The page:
Accezz International developed a customised planning and monitoring tool for C2. Staff themselves provided input for the time management estimate: it was the only way a realistic assessment could be made between activities performed in the department and the hours spent on them. “C2 is an intense, hectic department. Complex patient care in C2 includes specific wound care and vacuum therapy, which take more time compared with activities in other departments,” says Mulch. The planning tool allows us to predict peaks and troughs, even in a somewhat unpredictable department like C2. The analysis by Accezz resulted in a substantial reduction in work hours but, at the same time, made more time available for quality work. A paradox? Mulch continues, “This is certainly what we thought at the start. This conclusion led to commotion shortly after the analysis. However, staff soon found that, by working smarter, more hours were available for personal development, training and patients. There is now quality time available for washing hair, walking with a patient or having a good conversation about the impact of a disease.”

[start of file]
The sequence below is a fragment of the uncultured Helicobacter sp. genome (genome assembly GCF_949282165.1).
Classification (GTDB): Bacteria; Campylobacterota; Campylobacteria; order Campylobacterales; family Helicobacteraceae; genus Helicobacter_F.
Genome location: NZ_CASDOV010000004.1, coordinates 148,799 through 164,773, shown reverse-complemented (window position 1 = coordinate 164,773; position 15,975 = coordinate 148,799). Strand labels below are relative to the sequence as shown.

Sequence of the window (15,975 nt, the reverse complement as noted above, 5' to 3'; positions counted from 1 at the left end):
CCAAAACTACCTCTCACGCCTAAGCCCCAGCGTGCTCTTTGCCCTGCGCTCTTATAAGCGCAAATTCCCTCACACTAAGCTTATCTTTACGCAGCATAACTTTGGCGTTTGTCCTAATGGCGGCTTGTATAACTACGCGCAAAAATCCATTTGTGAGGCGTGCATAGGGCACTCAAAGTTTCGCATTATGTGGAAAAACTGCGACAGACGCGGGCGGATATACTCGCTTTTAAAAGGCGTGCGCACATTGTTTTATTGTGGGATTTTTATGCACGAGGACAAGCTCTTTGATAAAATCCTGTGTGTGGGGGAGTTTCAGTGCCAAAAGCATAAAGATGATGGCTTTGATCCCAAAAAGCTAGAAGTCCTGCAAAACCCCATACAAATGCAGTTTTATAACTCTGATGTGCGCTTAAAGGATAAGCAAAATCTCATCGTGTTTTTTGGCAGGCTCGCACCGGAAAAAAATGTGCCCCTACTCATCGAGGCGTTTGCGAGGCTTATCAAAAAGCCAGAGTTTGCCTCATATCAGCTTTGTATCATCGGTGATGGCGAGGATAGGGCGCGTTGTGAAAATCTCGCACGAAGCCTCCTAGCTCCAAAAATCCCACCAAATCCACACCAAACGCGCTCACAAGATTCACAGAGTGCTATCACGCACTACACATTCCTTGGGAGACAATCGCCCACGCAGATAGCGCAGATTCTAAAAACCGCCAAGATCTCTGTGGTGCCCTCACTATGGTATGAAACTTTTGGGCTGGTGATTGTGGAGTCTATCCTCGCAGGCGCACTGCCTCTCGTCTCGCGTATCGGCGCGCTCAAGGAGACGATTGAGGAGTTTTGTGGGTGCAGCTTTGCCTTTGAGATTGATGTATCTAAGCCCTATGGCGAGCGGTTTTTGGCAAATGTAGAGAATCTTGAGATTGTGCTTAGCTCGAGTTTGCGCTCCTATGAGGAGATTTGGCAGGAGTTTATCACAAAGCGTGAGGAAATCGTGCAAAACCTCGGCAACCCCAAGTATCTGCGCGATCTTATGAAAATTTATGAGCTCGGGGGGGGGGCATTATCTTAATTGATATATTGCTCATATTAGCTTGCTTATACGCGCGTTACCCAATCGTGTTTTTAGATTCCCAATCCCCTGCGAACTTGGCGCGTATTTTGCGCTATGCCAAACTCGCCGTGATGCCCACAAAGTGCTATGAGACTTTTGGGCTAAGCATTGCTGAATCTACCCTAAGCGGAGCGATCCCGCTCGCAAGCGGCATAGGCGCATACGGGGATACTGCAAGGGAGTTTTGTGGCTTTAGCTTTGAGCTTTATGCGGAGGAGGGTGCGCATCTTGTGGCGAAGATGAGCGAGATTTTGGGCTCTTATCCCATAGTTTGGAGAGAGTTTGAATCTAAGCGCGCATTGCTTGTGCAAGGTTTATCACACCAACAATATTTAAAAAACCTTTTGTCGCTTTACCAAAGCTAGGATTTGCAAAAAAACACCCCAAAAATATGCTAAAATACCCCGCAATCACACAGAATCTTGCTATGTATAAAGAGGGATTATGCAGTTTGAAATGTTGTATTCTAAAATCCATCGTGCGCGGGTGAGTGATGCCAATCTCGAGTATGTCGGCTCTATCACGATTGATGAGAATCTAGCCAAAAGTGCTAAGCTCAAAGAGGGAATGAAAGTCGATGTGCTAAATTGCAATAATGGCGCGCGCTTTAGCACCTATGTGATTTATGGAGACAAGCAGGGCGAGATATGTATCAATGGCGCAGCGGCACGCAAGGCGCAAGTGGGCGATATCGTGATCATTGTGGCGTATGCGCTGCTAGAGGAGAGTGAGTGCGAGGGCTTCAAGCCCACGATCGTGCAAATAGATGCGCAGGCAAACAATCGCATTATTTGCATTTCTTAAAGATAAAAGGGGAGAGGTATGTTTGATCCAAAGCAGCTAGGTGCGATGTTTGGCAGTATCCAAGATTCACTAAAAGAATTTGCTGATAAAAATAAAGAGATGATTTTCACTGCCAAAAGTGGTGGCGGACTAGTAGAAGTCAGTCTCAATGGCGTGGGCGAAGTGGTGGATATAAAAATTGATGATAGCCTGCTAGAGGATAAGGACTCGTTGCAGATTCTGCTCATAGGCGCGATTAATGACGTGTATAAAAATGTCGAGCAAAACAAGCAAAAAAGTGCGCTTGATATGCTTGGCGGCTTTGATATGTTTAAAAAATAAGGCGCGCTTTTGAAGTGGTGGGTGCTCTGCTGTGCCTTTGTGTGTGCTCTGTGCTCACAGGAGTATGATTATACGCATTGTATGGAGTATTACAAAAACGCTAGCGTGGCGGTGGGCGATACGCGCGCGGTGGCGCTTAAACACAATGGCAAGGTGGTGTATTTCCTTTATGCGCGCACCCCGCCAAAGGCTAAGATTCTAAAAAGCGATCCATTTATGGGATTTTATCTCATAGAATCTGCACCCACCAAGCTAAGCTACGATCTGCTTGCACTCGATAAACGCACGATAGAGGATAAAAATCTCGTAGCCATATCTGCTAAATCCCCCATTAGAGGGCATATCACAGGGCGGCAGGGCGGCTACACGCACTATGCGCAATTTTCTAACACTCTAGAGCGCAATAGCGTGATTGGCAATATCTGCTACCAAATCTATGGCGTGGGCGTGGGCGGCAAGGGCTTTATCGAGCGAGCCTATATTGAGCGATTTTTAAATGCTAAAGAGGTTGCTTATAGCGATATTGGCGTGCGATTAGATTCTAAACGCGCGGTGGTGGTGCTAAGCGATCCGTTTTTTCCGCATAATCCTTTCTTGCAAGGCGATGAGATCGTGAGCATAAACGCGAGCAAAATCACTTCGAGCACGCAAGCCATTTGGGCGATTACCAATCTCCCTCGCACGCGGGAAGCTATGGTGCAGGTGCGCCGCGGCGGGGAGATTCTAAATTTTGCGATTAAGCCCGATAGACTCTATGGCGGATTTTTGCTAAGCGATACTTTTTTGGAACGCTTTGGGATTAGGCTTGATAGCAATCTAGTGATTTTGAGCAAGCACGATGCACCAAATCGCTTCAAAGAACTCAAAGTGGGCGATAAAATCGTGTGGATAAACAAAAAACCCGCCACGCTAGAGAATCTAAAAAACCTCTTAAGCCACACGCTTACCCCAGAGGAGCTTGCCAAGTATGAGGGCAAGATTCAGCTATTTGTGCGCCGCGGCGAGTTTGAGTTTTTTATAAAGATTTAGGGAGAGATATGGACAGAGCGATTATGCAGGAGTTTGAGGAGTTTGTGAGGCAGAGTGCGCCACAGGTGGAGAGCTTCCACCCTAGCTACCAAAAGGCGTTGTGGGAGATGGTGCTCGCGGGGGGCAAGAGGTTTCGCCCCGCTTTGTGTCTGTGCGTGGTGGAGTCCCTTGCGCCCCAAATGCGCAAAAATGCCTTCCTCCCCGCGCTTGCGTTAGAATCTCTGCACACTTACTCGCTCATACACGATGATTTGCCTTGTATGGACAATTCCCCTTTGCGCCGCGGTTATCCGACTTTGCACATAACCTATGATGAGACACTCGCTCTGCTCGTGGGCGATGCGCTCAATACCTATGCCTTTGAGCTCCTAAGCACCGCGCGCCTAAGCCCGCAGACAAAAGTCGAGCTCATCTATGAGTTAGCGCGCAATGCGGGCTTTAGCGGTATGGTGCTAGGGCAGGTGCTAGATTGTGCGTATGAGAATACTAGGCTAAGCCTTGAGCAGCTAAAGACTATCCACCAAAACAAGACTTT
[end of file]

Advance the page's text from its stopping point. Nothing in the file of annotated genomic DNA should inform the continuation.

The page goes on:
A solution was found within 12 weeks for a structural problem that had lasted years. “Of course, there are sometimes hectic days when more patients arrive than were expected and things don’t go according to plan. But that’s part of our job. The management system we now have at least makes it clear where the time went. As a result, there is more understanding, individuals can take direct action and there are almost no complaints,” says Mulch.
But all good things come to an end, or do they? Accezz has left and life at C2 continues. How can Deventer Hospital secure the route it has taken? Mulch concludes, “It will be secured because the approach was developed by the employees themselves. The method already had broad support, lingering concerns have been expressed and resolved under professional guidance and the positive outcomes are experienced by every employee in the department.” Senior nurses now know exactly what their role is and pursue the same policy together with Mulch, even though Accezz has departed. Mulch adds, “Of course, the first day after Accezz left, there were nurses who reverted to their old behaviour, but we have made them acutely aware and it has not happened since.”
C2 is today a more peaceful department and has a professional team that possesses a greater level of awareness. There is also better transfer of information and improved communications. Mulch’s work now gives her even greater satisfaction: “For a long time at C2, we failed to break with the old habits. Work pressure is a mindset compounded by the ever-present perception of a shortage of time. Workload, on the other hand, is measurable and fact based. But we have achieved much more than simply reducing the feeling of pressure. It perhaps sounds like a cliché, but C2 has proven that you really are stronger when you pull together!”